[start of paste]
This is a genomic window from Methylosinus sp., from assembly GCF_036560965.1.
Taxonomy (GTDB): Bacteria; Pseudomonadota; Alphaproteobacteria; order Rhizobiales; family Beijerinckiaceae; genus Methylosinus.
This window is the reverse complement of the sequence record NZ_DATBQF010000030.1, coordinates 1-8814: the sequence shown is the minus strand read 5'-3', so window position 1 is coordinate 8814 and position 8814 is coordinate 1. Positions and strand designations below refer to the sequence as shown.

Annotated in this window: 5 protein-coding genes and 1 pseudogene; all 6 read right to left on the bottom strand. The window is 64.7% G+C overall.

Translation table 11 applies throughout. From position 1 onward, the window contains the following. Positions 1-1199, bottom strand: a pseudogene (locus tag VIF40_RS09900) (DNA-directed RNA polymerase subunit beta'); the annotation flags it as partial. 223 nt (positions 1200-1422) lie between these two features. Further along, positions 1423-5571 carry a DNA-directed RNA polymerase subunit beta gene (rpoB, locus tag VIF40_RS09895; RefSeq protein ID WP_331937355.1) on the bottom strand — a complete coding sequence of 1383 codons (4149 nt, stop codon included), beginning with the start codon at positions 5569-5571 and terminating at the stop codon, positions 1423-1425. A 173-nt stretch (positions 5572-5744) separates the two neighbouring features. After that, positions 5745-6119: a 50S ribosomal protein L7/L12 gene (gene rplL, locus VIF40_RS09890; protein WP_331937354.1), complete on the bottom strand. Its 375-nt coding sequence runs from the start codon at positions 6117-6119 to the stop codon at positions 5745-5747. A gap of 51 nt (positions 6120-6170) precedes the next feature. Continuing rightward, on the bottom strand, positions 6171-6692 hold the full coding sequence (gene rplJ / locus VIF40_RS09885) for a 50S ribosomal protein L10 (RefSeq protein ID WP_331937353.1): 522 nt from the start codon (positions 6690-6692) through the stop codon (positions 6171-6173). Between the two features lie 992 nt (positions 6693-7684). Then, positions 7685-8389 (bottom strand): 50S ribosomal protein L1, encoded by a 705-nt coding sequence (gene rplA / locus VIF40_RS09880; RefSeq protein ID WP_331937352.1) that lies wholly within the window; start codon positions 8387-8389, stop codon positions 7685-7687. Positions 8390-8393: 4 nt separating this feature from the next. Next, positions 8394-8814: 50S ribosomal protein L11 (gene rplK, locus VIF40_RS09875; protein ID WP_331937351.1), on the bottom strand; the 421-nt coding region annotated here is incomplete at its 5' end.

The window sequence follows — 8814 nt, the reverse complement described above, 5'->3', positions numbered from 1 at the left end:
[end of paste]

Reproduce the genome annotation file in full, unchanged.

This is a genomic window from Methylosinus sp., from assembly GCF_036560965.1.
Taxonomy (GTDB): Bacteria; Pseudomonadota; Alphaproteobacteria; order Rhizobiales; family Beijerinckiaceae; genus Methylosinus.
This window is the reverse complement of the sequence record NZ_DATBQF010000030.1, coordinates 1-8814: the sequence shown is the minus strand read 5'-3', so window position 1 is coordinate 8814 and position 8814 is coordinate 1. Positions and strand designations below refer to the sequence as shown.

Annotated in this window: 5 protein-coding genes and 1 pseudogene; all 6 read right to left on the bottom strand. The window is 64.7% G+C overall.

Translation table 11 applies throughout. From position 1 onward, the window contains the following. Positions 1-1199, bottom strand: a pseudogene (locus tag VIF40_RS09900) (DNA-directed RNA polymerase subunit beta'); the annotation flags it as partial. 223 nt (positions 1200-1422) lie between these two features. Further along, positions 1423-5571 carry a DNA-directed RNA polymerase subunit beta gene (rpoB, locus tag VIF40_RS09895; RefSeq protein ID WP_331937355.1) on the bottom strand — a complete coding sequence of 1383 codons (4149 nt, stop codon included), beginning with the start codon at positions 5569-5571 and terminating at the stop codon, positions 1423-1425. A 173-nt stretch (positions 5572-5744) separates the two neighbouring features. After that, positions 5745-6119: a 50S ribosomal protein L7/L12 gene (gene rplL, locus VIF40_RS09890; protein WP_331937354.1), complete on the bottom strand. Its 375-nt coding sequence runs from the start codon at positions 6117-6119 to the stop codon at positions 5745-5747. A gap of 51 nt (positions 6120-6170) precedes the next feature. Continuing rightward, on the bottom strand, positions 6171-6692 hold the full coding sequence (gene rplJ / locus VIF40_RS09885) for a 50S ribosomal protein L10 (RefSeq protein ID WP_331937353.1): 522 nt from the start codon (positions 6690-6692) through the stop codon (positions 6171-6173). Between the two features lie 992 nt (positions 6693-7684). Then, positions 7685-8389 (bottom strand): 50S ribosomal protein L1, encoded by a 705-nt coding sequence (gene rplA / locus VIF40_RS09880; RefSeq protein ID WP_331937352.1) that lies wholly within the window; start codon positions 8387-8389, stop codon positions 7685-7687. Positions 8390-8393: 4 nt separating this feature from the next. Next, positions 8394-8814: 50S ribosomal protein L11 (gene rplK, locus VIF40_RS09875; protein ID WP_331937351.1), on the bottom strand; the 421-nt coding region annotated here is incomplete at its 5' end.

The window sequence follows — 8814 nt, the reverse complement described above, 5'->3', positions numbered from 1 at the left end: